• Crushed pistachios
  • Freeze dried strawberries
  • orange zest


  1. Mix flour, yeast, sugar, cinnamon, cardamom, and salt in a large bowl. Mix until combined
  2. In a separate bowl, add butter, milk, egg, sourdough starter dates and orange zest.
  3. Dust your counter with flour and knead by hand for 10 minutes until a smooth dough ball forms. Dough is kneaded enough when it’s smooth and does not break when stretched.
  4. Leave dough in the bowl, cover with a wet towel and place in a warm place to rise until doubled in size. This will take anywhere between 30 minutes to 1 1/2 hours depending on how warm it is.
  5. Line a 9 x 13″ tray with parchment paper.
  6. Punch dough down to deflate.
  7. Dust work surface with flour, place dough on work surface. Cut into 12 equal pieces.
  8. Take one piece and shape it into a dough ball.
  9. Place the ball with the smooth side up on the lined bakingtray. Repeat with remaining dough, lining them up 3 across 4 down.
  10. Spray a piece of cling wrap lightly with olive oil, then loosely place over the tray.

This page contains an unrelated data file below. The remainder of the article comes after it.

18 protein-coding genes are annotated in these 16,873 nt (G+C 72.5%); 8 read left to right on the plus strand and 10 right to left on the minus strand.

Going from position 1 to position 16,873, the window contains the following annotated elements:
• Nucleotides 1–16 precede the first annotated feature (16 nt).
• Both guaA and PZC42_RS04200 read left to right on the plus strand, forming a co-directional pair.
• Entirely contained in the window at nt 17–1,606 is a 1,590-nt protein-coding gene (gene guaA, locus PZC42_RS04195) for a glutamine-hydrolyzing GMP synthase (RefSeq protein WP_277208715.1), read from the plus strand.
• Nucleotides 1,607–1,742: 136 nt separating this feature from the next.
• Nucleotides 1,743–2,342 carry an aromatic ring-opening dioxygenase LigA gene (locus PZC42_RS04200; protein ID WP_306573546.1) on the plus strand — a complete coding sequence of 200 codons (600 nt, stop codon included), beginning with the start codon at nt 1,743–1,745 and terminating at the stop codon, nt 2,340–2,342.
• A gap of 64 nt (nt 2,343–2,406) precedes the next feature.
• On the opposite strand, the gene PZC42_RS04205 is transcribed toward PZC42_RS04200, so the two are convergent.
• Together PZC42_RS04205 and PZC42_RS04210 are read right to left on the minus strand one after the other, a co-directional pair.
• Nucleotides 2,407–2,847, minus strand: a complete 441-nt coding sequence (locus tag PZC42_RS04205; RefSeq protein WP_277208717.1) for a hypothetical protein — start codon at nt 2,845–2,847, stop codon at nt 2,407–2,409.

11. Return tray to warm place and leave for about an hour (maybe longer depending on how warm it is) until the dough has risen by about 75% (a little bit less than doubled).
  12. Preheat your oven to 350° F.
  13. For the crosses, mix flour and water until a thick, smooth but slightly runny paste forms. Spoon into a small ziplock bag then snip corner.
  14. Remove the cling wrap and pipe crosses onto the buns.
  15. Bake in preheated oven (180°C/350°F) for 25-30 minutes, or until the surface is a deep golden brown. Check often, each oven will be different.
  16. While the buns bake, place honey and orange juice in a bowl, mix to combine.
  17. Remove buns from oven.
  18. Using a pastry brush, brush the buns with honey mixture while warm and top with crushed pistachios and crushed freeze dried strawberries and a little more orange zest. Serve warm.

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Kaitlynn Fenley Author, Educator, Food Microbiologist
Kaitlynn is a food microbiologist and fermentation expert teaching people how to ferment foods and drinks at home.

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Lacey March 29, 2024 - 5:18 pm

I just made these for Easter. I followed the recipe exactly except I had to substitute golden raisins for the dates because that’s what I had on hand, and they came out so beautifully. The pistachios, zest and freeze dried strawberries made them gorgeous!